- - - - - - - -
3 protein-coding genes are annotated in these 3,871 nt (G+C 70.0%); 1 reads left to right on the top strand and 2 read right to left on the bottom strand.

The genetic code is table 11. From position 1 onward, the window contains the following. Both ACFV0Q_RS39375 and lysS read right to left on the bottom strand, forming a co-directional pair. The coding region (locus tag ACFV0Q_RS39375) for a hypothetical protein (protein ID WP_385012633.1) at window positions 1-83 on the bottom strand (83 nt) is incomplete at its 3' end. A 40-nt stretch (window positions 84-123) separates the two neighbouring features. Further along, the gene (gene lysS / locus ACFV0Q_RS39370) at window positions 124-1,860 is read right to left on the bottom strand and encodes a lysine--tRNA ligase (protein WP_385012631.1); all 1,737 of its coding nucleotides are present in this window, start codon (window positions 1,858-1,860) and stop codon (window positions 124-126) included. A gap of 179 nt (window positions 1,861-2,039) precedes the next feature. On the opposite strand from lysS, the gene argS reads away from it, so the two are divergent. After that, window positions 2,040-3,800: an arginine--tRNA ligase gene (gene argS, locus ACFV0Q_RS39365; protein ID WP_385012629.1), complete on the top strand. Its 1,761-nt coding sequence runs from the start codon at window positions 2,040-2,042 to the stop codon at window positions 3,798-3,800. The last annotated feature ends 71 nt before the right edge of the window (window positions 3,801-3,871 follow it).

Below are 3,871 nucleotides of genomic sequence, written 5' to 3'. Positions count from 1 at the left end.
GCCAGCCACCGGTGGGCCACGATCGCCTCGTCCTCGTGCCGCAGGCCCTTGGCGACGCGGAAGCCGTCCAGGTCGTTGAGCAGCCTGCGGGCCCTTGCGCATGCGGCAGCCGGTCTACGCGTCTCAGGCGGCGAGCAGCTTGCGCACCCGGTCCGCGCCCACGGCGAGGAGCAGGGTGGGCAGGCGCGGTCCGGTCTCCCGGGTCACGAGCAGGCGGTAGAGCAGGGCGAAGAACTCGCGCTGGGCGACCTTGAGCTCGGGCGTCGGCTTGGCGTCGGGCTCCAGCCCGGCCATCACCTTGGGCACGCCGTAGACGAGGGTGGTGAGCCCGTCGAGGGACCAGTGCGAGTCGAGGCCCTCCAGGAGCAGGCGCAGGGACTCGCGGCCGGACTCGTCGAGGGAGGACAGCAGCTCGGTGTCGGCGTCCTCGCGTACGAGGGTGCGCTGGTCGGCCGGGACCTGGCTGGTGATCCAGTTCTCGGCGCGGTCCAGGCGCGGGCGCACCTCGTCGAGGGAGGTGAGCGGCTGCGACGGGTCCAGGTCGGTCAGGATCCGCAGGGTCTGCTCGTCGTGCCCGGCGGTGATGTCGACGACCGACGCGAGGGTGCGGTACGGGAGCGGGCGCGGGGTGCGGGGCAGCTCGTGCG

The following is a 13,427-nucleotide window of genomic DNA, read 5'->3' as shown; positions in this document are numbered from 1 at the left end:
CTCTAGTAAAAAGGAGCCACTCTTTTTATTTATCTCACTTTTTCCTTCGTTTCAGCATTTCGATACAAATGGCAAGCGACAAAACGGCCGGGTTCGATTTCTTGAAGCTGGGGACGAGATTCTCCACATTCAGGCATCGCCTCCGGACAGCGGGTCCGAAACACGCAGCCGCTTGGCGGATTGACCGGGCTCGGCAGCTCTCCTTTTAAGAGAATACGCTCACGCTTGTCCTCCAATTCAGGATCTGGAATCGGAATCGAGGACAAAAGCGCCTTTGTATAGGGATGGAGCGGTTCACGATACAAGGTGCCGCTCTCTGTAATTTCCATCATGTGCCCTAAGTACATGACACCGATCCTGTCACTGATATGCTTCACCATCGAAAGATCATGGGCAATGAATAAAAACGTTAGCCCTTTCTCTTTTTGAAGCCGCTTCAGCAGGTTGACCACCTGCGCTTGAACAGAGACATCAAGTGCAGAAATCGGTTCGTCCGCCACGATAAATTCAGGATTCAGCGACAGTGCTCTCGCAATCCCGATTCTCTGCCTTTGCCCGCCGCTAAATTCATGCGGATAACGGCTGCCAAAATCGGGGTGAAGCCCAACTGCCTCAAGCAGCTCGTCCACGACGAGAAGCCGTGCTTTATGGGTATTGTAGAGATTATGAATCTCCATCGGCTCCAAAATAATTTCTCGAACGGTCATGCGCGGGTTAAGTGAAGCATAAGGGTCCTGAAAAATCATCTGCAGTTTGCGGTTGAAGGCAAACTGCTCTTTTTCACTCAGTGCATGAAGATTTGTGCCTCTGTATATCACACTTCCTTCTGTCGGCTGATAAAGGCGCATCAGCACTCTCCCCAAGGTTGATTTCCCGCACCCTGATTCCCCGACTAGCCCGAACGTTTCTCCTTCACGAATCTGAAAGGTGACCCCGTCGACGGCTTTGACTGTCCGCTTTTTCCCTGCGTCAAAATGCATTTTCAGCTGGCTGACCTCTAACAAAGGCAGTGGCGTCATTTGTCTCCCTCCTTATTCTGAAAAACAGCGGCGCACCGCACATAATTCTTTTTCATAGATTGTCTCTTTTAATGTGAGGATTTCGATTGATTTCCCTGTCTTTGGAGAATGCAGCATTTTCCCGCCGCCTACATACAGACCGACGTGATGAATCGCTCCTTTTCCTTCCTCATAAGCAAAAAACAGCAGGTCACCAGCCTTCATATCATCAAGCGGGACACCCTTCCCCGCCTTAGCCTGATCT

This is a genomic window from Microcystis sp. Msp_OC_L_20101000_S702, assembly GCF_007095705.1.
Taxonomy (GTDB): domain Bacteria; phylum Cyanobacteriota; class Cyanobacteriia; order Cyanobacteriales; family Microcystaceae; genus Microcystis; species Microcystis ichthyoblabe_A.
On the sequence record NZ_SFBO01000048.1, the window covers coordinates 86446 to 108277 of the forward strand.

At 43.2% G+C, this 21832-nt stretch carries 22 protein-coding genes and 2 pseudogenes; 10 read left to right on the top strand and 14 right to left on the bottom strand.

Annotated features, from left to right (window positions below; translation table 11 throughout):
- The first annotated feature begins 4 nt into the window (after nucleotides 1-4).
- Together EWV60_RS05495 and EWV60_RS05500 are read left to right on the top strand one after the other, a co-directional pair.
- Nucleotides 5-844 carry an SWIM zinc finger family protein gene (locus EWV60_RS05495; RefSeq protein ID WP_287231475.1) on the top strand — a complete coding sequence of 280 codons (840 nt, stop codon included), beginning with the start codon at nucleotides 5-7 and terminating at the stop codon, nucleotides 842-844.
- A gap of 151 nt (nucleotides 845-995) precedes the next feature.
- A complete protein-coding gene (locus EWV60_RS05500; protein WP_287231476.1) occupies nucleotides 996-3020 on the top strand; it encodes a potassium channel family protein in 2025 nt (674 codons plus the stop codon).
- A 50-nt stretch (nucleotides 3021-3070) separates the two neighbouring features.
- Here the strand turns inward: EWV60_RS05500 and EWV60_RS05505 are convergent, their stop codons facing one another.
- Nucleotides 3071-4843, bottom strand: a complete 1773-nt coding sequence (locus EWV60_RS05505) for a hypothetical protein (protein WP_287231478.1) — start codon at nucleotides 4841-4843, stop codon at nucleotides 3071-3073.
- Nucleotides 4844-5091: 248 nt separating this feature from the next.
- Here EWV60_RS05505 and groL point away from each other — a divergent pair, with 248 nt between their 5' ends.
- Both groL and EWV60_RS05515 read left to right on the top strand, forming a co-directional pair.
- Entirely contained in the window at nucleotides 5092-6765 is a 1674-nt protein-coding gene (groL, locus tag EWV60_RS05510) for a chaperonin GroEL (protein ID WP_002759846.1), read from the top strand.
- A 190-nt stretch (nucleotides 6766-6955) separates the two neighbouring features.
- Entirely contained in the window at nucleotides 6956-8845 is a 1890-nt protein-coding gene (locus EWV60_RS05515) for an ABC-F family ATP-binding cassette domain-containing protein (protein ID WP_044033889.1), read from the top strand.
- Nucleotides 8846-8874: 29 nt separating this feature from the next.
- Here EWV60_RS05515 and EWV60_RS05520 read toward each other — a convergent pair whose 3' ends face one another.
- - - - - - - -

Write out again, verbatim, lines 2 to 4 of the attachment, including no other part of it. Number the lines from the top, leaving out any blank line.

The genetic code is table 11. From position 1 onward, the window contains the following. Both ACFV0Q_RS39375 and lysS read right to left on the bottom strand, forming a co-directional pair. The coding region (locus tag ACFV0Q_RS39375) for a hypothetical protein (protein ID WP_385012633.1) at window positions 1-83 on the bottom strand (83 nt) is incomplete at its 3' end. A 40-nt stretch (window positions 84-123) separates the two neighbouring features. Further along, the gene (gene lysS / locus ACFV0Q_RS39370) at window positions 124-1,860 is read right to left on the bottom strand and encodes a lysine--tRNA ligase (protein WP_385012631.1); all 1,737 of its coding nucleotides are present in this window, start codon (window positions 1,858-1,860) and stop codon (window positions 124-126) included. A gap of 179 nt (window positions 1,861-2,039) precedes the next feature. On the opposite strand from lysS, the gene argS reads away from it, so the two are divergent. After that, window positions 2,040-3,800: an arginine--tRNA ligase gene (gene argS, locus ACFV0Q_RS39365; protein ID WP_385012629.1), complete on the top strand. Its 1,761-nt coding sequence runs from the start codon at window positions 2,040-2,042 to the stop codon at window positions 3,798-3,800. The last annotated feature ends 71 nt before the right edge of the window (window positions 3,801-3,871 follow it).

Below are 3,871 nucleotides of genomic sequence, written 5' to 3'. Positions count from 1 at the left end.
GCCAGCCACCGGTGGGCCACGATCGCCTCGTCCTCGTGCCGCAGGCCCTTGGCGACGCGGAAGCCGTCCAGGTCGTTGAGCAGCCTGCGGGCCCTTGCGCATGCGGCAGCCGGTCTACGCGTCTCAGGCGGCGAGCAGCTTGCGCACCCGGTCCGCGCCCACGGCGAGGAGCAGGGTGGGCAGGCGCGGTCCGGTCTCCCGGGTCACGAGCAGGCGGTAGAGCAGGGCGAAGAACTCGCGCTGGGCGACCTTGAGCTCGGGCGTCGGCTTGGCGTCGGGCTCCAGCCCGGCCATCACCTTGGGCACGCCGTAGACGAGGGTGGTGAGCCCGTCGAGGGACCAGTGCGAGTCGAGGCCCTCCAGGAGCAGGCGCAGGGACTCGCGGCCGGACTCGTCGAGGGAGGACAGCAGCTCGGTGTCGGCGTCCTCGCGTACGAGGGTGCGCTGGTCGGCCGGGACCTGGCTGGTGATCCAGTTCTCGGCGCGGTCCAGGCGCGGGCGCACCTCGTCGAGGGAGGTGAGCGGCTGCGACGGGTCCAGGTCGGTCAGGATCCGCAGGGTCTGCTCGTCGTGCCCGGCGGTGATGTCGACGACCGACGCGAGGGTGCGGTACGGGAGCGGGCGCGGGGTGCGGGGCAGCTCGTGCG